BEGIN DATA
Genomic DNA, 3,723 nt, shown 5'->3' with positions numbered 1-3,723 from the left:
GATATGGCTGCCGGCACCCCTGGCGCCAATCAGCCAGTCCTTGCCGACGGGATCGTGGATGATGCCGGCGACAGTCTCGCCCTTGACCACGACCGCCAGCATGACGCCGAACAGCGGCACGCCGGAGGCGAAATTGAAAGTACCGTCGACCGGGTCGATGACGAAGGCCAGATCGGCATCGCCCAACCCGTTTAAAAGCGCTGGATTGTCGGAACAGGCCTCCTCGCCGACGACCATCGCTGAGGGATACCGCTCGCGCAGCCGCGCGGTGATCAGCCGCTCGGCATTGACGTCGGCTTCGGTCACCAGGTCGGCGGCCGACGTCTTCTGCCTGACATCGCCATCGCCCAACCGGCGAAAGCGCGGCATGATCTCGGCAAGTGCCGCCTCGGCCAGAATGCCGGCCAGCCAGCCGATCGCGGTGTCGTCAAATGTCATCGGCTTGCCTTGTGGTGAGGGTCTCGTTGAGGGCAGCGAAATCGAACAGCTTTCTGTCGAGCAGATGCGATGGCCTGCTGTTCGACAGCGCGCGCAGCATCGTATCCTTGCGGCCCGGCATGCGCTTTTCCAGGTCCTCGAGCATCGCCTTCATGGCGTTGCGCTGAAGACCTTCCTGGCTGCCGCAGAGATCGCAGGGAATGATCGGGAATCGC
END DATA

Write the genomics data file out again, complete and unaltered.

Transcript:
Genomic DNA, 3,723 nt, shown 5'->3' with positions numbered 1-3,723 from the left:
GATATGGCTGCCGGCACCCCTGGCGCCAATCAGCCAGTCCTTGCCGACGGGATCGTGGATGATGCCGGCGACAGTCTCGCCCTTGACCACGACCGCCAGCATGACGCCGAACAGCGGCACGCCGGAGGCGAAATTGAAAGTACCGTCGACCGGGTCGATGACGAAGGCCAGATCGGCATCGCCCAACCCGTTTAAAAGCGCTGGATTGTCGGAACAGGCCTCCTCGCCGACGACCATCGCTGAGGGATACCGCTCGCGCAGCCGCGCGGTGATCAGCCGCTCGGCATTGACGTCGGCTTCGGTCACCAGGTCGGCGGCCGACGTCTTCTGCCTGACATCGCCATCGCCCAACCGGCGAAAGCGCGGCATGATCTCGGCAAGTGCCGCCTCGGCCAGAATGCCGGCCAGCCAGCCGATCGCGGTGTCGTCAAATGTCATCGGCTTGCCTTGTGGTGAGGGTCTCGTTGAGGGCAGCGAAATCGAACAGCTTTCTGTCGAGCAGATGCGATGGCCTGCTGTTCGACAGCGCGCGCAGCATCGTATCCTTGCGGCCCGGCATGCGCTTTTCCAGGTCCTCGAGCATCGCCTTCATGGCGTTGCGCTGAAGACCTTCCTGGCTGCCGCAGAGATCGCAGGGAATGATCGGGAATCGC